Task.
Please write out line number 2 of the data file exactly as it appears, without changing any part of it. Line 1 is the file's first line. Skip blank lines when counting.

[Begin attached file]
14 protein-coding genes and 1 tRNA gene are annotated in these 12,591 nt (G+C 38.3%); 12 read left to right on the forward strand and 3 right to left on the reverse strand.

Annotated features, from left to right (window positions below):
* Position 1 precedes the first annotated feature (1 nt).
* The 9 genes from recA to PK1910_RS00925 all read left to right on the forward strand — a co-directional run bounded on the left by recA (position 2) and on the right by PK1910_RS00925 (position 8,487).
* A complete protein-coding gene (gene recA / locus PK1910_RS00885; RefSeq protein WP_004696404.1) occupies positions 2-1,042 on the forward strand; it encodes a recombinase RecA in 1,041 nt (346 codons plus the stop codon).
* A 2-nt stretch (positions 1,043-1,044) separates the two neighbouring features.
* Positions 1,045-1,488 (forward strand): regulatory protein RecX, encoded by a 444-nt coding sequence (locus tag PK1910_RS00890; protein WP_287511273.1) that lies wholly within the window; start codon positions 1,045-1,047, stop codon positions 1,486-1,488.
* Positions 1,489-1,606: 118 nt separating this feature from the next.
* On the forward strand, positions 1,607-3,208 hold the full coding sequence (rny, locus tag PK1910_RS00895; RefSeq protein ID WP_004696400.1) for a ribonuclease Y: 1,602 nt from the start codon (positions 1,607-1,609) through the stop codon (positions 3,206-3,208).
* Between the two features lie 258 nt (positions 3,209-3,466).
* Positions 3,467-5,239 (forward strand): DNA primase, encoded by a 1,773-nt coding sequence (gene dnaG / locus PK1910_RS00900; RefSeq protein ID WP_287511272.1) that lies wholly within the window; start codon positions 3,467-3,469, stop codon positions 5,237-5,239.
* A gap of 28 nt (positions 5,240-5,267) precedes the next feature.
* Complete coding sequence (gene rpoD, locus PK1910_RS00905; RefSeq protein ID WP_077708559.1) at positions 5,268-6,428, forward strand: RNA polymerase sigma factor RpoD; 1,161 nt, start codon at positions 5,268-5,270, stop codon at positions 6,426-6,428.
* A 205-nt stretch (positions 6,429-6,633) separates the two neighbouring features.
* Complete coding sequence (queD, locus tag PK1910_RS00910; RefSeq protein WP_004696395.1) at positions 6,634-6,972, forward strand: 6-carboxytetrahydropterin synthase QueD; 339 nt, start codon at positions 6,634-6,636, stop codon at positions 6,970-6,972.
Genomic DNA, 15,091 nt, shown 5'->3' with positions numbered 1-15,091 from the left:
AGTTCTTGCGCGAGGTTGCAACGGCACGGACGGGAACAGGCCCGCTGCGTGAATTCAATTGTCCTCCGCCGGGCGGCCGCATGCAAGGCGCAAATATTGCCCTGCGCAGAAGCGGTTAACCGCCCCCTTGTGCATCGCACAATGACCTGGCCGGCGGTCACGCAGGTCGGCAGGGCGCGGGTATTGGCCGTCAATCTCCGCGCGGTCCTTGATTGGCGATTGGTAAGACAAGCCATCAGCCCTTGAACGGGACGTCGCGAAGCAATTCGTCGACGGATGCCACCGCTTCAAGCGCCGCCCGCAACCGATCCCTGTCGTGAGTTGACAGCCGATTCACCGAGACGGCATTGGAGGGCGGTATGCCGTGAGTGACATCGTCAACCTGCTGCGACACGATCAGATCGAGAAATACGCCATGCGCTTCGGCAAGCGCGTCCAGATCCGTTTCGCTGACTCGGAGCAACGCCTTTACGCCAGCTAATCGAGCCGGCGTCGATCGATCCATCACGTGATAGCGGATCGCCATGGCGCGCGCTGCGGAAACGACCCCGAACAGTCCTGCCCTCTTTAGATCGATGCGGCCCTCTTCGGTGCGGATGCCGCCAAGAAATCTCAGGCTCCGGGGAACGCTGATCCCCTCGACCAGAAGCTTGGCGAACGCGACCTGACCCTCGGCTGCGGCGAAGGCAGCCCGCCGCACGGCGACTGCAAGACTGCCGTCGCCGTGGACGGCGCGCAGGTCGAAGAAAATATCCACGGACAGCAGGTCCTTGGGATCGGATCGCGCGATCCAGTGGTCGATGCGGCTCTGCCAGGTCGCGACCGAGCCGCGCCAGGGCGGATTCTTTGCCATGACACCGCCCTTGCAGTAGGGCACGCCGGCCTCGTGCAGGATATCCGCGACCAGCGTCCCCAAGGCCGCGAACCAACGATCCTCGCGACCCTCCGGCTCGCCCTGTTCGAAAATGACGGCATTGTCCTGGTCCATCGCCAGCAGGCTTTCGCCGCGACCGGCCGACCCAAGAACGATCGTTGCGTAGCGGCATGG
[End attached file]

Annotated features, from left to right (window positions below):